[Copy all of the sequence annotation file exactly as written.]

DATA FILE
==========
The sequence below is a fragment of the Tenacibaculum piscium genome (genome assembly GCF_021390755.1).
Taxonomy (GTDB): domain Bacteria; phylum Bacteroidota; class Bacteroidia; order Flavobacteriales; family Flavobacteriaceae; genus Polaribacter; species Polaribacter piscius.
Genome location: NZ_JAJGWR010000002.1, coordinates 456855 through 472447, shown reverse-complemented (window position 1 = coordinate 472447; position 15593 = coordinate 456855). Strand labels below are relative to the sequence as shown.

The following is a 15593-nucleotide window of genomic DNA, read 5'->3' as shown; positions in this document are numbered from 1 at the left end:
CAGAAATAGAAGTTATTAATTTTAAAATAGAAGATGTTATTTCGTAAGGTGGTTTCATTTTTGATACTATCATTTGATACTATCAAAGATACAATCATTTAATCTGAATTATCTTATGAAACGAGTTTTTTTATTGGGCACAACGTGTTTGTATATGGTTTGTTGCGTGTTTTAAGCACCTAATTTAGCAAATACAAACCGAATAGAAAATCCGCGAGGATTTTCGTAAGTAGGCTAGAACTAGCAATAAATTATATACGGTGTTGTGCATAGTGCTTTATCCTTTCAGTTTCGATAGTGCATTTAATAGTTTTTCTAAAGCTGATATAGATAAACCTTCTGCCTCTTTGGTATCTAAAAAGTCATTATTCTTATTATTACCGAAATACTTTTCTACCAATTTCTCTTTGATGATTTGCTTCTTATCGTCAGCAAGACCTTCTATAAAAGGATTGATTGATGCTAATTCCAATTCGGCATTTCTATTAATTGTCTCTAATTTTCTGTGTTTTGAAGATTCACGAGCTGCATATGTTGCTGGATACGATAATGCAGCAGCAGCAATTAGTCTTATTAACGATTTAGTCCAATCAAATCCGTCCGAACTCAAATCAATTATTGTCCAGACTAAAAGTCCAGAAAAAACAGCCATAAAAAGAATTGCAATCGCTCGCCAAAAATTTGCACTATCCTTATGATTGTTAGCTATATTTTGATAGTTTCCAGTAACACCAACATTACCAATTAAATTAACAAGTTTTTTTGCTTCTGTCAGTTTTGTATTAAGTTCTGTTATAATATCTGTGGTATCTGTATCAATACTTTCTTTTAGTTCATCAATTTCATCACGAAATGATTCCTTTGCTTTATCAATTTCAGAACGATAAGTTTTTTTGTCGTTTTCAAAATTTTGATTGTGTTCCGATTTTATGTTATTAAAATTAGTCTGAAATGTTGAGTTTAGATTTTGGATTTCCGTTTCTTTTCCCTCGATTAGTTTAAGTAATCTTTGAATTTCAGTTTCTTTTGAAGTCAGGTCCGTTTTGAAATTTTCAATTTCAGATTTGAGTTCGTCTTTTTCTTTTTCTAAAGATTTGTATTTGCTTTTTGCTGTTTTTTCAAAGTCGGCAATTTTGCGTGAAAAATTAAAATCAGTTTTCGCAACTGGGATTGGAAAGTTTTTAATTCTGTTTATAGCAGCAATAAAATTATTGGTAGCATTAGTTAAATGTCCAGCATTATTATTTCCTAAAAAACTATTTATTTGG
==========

The sequence below is a fragment of the Tenacibaculum piscium genome (genome assembly GCF_021390755.1).
Taxonomy (GTDB): domain Bacteria; phylum Bacteroidota; class Bacteroidia; order Flavobacteriales; family Flavobacteriaceae; genus Polaribacter; species Polaribacter piscius.
Genome location: NZ_JAJGWR010000002.1, coordinates 456855 through 472447, shown reverse-complemented (window position 1 = coordinate 472447; position 15593 = coordinate 456855). Strand labels below are relative to the sequence as shown.

The following is a 15593-nucleotide window of genomic DNA, read 5'->3' as shown; positions in this document are numbered from 1 at the left end:
CAGAAATAGAAGTTATTAATTTTAAAATAGAAGATGTTATTTCGTAAGGTGGTTTCATTTTTGATACTATCATTTGATACTATCAAAGATACAATCATTTAATCTGAATTATCTTATGAAACGAGTTTTTTTATTGGGCACAACGTGTTTGTATATGGTTTGTTGCGTGTTTTAAGCACCTAATTTAGCAAATACAAACCGAATAGAAAATCCGCGAGGATTTTCGTAAGTAGGCTAGAACTAGCAATAAATTATATACGGTGTTGTGCATAGTGCTTTATCCTTTCAGTTTCGATAGTGCATTTAATAGTTTTTCTAAAGCTGATATAGATAAACCTTCTGCCTCTTTGGTATCTAAAAAGTCATTATTCTTATTATTACCGAAATACTTTTCTACCAATTTCTCTTTGATGATTTGCTTCTTATCGTCAGCAAGACCTTCTATAAAAGGATTGATTGATGCTAATTCCAATTCGGCATTTCTATTAATTGTCTCTAATTTTCTGTGTTTTGAAGATTCACGAGCTGCATATGTTGCTGGATACGATAATGCAGCAGCAGCAATTAGTCTTATTAACGATTTAGTCCAATCAAATCCGTCCGAACTCAAATCAATTATTGTCCAGACTAAAAGTCCAGAAAAAACAGCCATAAAAAGAATTGCAATCGCTCGCCAAAAATTTGCACTATCCTTATGATTGTTAGCTATATTTTGATAGTTTCCAGTAACACCAACATTACCAATTAAATTAACAAGTTTTTTTGCTTCTGTCAGTTTTGTATTAAGTTCTGTTATAATATCTGTGGTATCTGTATCAATACTTTCTTTTAGTTCATCAATTTCATCACGAAATGATTCCTTTGCTTTATCAATTTCAGAACGATAAGTTTTTTTGTCGTTTTCAAAATTTTGATTGTGTTCCGATTTTATGTTATTAAAATTAGTCTGAAATGTTGAGTTTAGATTTTGGATTTCCGTTTCTTTTCCCTCGATTAGTTTAAGTAATCTTTGAATTTCAGTTTCTTTTGAAGTCAGGTCCGTTTTGAAATTTTCAATTTCAGATTTGAGTTCGTCTTTTTCTTTTTCTAAAGATTTGTATTTGCTTTTTGCTGTTTTTTCAAAGTCGGCAATTTTGCGTGAAAAATTAAAATCAGTTTTCGCAACTGGGATTGGAAAGTTTTTAATTCTGTTTATAGCAGCAATAAAATTATTGGTAGCATTAGTTAAATGTCCAGCATTATTATTTCCTAAAAAACTATTTATTTGG